I probably should have said “with a larger proportion of people who hate the people in the adjacent enclosed valley” as that’s closer to what i mean. One country might have 10% of its surface area made of enclosed feuding mountaineers and another country 90%. The mountain people / culture in both cases might be identical but the effect they have on the *average* metrics of their respective nation’s – if any – on various traits will vary markedly simply because of the arithmetic. Also in the first case the 10% mountaineers might have the lowland’s civil society imposed on them by force but in the second case that might not be possible – at least not until tanks and bombers are invented and maybe not even then.

    .
    Anon666
    “In light of your hypothesis that endogamy and the extended family model of social organization lead to a lack of loyalty to and trust in civil society (along with the associated high levels of trust and violence), I’m curious about your explanation for the crime and corruption in Latin American countries.”

    Personally i think the average level of relatedness within a population works a bit like gravity. When the ties are very strong the individual family / clan / tribal units are pulled into their own very close orbit and this continually acts against the formation and maintenance of larger scale co-operation and a wider civil society. However at the same time, if the average relatedness drops too low then the unifying effect of that gravitational pull becomes too weak also and civil society starts to fragment. I’d guess the difference between the two would be the latter would see a devolution into a more individualistic version of dog-eat-dog rather than the clannish version of dog-eat-dog.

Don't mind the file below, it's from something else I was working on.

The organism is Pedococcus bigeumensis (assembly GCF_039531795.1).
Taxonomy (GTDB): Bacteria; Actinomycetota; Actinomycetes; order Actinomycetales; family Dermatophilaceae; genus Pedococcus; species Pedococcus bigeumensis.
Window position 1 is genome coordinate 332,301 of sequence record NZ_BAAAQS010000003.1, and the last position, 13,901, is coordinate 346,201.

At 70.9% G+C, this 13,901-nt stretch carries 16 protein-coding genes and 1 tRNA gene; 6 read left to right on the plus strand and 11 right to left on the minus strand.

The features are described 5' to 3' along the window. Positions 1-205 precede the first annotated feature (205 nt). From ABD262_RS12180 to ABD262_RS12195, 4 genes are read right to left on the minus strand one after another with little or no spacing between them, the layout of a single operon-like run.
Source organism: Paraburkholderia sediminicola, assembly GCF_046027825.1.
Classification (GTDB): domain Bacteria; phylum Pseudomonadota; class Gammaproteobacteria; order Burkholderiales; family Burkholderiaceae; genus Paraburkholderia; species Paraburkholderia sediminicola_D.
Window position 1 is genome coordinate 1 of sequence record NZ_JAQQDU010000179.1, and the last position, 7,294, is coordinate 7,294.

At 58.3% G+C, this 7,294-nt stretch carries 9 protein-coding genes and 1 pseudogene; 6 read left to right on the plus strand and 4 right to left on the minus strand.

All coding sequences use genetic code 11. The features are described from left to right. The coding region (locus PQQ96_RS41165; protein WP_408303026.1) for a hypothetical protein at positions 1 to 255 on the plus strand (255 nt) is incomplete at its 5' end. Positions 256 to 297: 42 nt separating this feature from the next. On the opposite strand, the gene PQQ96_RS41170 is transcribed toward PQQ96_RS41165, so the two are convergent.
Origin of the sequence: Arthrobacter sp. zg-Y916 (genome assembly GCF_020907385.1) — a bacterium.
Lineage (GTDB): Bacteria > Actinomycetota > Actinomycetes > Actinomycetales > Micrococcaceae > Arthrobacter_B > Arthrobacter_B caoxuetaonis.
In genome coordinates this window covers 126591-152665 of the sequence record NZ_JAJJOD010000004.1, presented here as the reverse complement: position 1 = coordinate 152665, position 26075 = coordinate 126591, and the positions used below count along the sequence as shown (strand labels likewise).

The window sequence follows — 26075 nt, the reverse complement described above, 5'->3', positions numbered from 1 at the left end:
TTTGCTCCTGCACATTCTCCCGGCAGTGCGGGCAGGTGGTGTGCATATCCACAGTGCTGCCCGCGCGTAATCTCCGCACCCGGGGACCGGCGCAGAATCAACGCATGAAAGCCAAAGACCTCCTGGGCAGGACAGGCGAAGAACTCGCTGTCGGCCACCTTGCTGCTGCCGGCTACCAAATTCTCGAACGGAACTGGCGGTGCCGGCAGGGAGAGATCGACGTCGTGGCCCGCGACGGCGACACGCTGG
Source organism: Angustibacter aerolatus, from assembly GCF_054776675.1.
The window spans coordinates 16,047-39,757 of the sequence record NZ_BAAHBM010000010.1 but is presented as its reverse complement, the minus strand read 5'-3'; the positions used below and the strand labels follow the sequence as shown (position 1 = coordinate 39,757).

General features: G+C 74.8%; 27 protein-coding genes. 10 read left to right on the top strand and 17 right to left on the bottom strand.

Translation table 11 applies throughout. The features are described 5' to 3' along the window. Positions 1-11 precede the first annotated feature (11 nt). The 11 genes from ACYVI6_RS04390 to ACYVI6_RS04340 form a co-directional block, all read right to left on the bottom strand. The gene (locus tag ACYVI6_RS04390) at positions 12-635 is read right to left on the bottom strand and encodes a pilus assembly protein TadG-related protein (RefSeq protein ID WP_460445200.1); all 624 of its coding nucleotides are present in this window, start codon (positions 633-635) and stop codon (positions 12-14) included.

(In a way both inbreeding and outbreeding *too much* have the same effect i.e. reducing the average relatedness of the whole population to each other. In the clannish case it’s because the population sub-divides itself into what are effectively tiny little micro-nations. In the excessively outbred case it’s because the population drifts past some human optimum point of average relatedness to the point where they no longer cohere as a group. If so then the ideal would be a population that marries exogamously but within some kind of endogamous limit like a religious or national boundary where that limit has some optimal population number e.g. maybe around Denmark’s size.)

    There wil be a lot of other factors in South America of course, like the traits of the individual sub-components of the population and their proportions in the total, however if you accept the premise that levels of average relatedness have an effect then you can see how crucial a difference it may have been that North America was settled by people who brought women with them from the beginning.

    .
    @frank – “No word on whether the problems in Detroit are due to excessive inbreeding.”

    They’re due to people ignoring genetics.

    Reply

  11. @g.w. – “This Albanian post is like a posterboy for all the things you’ve been saying.”

    (^_^)

    i should really read/think more about the differences between the ghegs and the tosks — i mean, i should find out more about the tosks. ’cause these folks are pretty much the same people — the same ethnic group i mean — aren’t they? just with differing mating patterns between the north and south. (unless i missing something about their genetic history.) they’d make a great case study!

    Reply